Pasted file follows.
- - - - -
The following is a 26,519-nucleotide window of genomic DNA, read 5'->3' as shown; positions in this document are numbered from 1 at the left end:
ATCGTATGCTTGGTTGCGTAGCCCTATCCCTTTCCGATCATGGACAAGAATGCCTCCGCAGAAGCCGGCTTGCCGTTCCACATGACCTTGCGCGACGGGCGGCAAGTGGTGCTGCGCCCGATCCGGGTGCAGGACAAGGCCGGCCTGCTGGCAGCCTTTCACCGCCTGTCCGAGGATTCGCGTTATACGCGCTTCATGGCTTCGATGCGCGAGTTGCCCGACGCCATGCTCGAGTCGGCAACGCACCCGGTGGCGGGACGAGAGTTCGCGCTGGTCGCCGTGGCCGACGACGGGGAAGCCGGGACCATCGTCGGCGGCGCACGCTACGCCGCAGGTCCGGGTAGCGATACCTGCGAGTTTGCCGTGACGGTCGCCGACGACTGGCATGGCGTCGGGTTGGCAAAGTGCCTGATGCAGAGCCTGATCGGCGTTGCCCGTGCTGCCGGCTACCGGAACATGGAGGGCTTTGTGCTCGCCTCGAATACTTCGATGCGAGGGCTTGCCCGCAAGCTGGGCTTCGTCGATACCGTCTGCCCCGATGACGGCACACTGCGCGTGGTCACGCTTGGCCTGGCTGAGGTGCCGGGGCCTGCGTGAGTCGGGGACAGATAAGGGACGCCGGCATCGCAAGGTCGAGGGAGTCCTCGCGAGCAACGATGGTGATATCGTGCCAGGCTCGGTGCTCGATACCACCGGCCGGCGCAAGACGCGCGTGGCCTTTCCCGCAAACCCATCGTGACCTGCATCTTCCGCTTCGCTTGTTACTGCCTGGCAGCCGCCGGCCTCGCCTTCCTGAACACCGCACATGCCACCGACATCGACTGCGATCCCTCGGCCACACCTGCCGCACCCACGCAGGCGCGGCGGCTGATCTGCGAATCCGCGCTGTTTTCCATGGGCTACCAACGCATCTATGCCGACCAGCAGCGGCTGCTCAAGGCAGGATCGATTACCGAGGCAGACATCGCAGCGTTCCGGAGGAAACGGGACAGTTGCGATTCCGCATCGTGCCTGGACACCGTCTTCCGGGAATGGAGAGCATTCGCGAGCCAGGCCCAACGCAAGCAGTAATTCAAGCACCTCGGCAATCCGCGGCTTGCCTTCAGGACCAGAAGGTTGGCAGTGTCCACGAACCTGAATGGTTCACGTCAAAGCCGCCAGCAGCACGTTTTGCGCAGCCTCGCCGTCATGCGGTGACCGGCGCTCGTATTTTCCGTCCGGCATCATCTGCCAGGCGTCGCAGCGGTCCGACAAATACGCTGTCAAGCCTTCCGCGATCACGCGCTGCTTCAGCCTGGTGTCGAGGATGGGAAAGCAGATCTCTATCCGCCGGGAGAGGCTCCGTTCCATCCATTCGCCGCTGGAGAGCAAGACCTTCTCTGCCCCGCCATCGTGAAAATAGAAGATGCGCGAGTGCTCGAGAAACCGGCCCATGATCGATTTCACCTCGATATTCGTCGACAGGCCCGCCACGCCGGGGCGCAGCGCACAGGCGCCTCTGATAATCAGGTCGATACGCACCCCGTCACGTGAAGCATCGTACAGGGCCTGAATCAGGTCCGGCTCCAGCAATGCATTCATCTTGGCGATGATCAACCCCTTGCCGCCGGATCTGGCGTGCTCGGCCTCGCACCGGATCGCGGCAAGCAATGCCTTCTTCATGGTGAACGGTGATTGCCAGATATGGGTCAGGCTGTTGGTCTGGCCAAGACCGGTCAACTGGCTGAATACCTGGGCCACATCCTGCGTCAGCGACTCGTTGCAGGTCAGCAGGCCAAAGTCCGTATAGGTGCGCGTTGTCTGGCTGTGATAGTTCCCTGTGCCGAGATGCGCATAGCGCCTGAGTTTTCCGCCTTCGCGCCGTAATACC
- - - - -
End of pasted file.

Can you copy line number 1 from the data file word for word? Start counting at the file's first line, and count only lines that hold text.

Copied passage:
The following is a 26,519-nucleotide window of genomic DNA, read 5'->3' as shown; positions in this document are numbered from 1 at the left end: